Sports Medicine

, Volume 40, Issue 4, pp 327–346 | Cite as

Intravenous versus Oral Rehydration in Athletes

  • Simon Piet van Rosendal
  • Mark Andrew Osborne
  • Robert Gordon Fassett
  • Bill Lancashire
  • Jeff Scott Coombes
Review Article


Fluid is typically administered via intravenous (IV) infusion to athletes who develop clinical symptoms of heat illness, based on the perception that dehydration is a primary factor contributing to the condition. However, other athletes also voluntarily rehydrate with IV fluid as opposed to, or in conjunction with, oral rehydration. The voluntary use of IV fluids to accelerate rehydration in dehydrated, though otherwise healthy athletes, has recently been banned by the World Anti-Doping Agency. However, the technique remains appealing to many athletes. Given that it now violates the Anti-Doping Code, it is important to determine whether potential benefits of using this technique outweigh the risks involved. Several studies have shown that rehydration is more rapid with IV fluid. However, the benefits are generally transient and only small differences to markers of hydration status are seen when comparing IV and oral rehydration. Furthermore, several studies have shown improvements in cardiovascular function and thermoregulation with IV fluid, while others have indicated that oral fluid is superior. Subsequent exercise performance has not been improved to a greater extent with one technique over the other. The paucity of definitive findings is probably related to the small number of studies investigating these variables and the vast differences in the designs of studies that have been conducted. The major limitation of IV rehydration is that it bypasses oropharyngeal stimulation, which has an influence on factors such as thirst sensation, antidiuretic hormone (arginine vasopressin) release, cutaneous vasodilation and mean arterial pressure. Further research is necessary to determine the relative benefits of oral and IV rehydration for athletes.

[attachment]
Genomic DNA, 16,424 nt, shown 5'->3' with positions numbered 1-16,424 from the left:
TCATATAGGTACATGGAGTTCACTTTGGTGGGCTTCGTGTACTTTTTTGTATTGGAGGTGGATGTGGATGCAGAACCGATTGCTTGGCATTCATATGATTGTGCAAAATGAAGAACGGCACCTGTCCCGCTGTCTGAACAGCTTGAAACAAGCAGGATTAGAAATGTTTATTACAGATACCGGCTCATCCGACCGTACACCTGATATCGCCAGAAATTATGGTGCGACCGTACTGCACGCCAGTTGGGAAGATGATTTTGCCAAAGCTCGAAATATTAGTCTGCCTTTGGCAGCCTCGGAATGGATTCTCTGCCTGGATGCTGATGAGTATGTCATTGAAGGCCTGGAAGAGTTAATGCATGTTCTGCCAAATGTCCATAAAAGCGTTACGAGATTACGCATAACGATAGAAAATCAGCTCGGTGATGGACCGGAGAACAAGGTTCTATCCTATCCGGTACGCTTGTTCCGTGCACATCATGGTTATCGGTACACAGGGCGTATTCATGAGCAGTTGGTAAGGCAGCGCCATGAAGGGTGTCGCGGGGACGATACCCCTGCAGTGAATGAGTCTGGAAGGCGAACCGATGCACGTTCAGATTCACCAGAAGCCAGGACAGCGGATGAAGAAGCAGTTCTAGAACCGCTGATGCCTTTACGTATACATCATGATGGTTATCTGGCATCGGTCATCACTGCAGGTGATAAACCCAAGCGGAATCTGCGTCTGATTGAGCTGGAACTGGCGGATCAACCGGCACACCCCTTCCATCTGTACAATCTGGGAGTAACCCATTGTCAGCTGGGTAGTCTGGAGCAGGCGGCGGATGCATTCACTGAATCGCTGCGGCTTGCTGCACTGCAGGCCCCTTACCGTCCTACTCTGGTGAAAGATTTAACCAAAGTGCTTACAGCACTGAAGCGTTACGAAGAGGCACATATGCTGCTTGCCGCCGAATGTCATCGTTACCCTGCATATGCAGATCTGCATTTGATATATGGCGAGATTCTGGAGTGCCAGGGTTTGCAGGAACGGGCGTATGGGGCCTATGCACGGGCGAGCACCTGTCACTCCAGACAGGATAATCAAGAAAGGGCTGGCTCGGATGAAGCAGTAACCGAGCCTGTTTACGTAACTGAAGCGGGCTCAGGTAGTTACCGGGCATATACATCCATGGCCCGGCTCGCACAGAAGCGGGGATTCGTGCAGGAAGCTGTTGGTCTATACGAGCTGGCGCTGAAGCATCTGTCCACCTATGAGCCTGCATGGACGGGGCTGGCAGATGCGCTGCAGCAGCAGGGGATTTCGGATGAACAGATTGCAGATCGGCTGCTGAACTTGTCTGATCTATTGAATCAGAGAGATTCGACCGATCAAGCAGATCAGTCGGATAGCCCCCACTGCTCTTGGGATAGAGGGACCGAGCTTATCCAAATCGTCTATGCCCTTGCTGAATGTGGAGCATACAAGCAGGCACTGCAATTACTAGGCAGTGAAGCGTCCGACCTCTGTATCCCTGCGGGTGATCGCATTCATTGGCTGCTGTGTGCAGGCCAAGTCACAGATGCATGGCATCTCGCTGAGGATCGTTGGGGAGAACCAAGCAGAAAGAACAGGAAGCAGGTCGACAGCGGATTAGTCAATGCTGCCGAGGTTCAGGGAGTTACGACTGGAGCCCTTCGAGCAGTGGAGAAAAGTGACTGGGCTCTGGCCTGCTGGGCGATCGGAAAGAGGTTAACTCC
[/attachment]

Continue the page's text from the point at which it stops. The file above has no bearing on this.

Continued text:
Skin Temperature Plasma Volume Oral Fluid Thermal Sensation Sweat Rate 
These keywords were added by machine and not by the authors. This process is experimental and the keywords may be updated as the learning algorithm improves.



The authors acknowledge the University of Queensland Graduate School Research Travel Grant for financial assistance. The authors have no conflicts of interest that are directly relevant to the contents of this review.


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Copyright information

© Adis Data Information BV 2010

Authors and Affiliations

  • Simon Piet van Rosendal
    • 1
  • Mark Andrew Osborne
    • 2
  • Robert Gordon Fassett
    • 3
  • Bill Lancashire
    • 4
  • Jeff Scott Coombes
    • 1
  1. 1.School of Human Movement StudiesUniversity of Queensland, St Lucia CampusBrisbaneAustralia
  2. 2.Queensland Academy of SportBrisbaneAustralia
  3. 3.Renal Medicine, Royal Brisbane and Women’s HospitalBrisbaneAustralia
  4. 4.Port Macquarie Base HospitalPort MacquarieAustralia

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